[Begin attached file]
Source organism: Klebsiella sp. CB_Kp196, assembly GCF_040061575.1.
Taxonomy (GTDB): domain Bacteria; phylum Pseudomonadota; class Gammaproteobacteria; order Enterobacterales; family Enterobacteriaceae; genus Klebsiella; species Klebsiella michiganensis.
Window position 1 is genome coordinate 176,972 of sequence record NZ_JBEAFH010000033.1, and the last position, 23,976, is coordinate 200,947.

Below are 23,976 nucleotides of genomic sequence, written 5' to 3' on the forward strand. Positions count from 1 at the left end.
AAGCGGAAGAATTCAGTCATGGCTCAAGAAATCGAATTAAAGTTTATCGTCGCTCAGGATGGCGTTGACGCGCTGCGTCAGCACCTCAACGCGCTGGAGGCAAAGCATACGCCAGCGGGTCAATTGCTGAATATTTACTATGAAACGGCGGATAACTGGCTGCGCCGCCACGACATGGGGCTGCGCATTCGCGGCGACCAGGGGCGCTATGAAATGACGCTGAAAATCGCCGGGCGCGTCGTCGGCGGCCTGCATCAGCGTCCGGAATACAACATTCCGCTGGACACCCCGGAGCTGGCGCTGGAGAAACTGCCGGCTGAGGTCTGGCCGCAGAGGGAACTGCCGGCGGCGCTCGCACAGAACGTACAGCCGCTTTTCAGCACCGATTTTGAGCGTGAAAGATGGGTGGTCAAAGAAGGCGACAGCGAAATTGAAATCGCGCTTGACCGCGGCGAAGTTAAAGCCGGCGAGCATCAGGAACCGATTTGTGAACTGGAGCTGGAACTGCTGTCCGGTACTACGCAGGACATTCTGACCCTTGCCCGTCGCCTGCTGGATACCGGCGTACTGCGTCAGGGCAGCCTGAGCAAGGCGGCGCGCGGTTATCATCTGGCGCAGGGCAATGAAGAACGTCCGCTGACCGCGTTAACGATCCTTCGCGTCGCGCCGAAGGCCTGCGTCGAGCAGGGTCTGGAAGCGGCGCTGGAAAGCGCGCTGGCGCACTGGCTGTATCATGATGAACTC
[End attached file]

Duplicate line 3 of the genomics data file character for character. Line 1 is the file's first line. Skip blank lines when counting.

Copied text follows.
Window position 1 is genome coordinate 176,972 of sequence record NZ_JBEAFH010000033.1, and the last position, 23,976, is coordinate 200,947.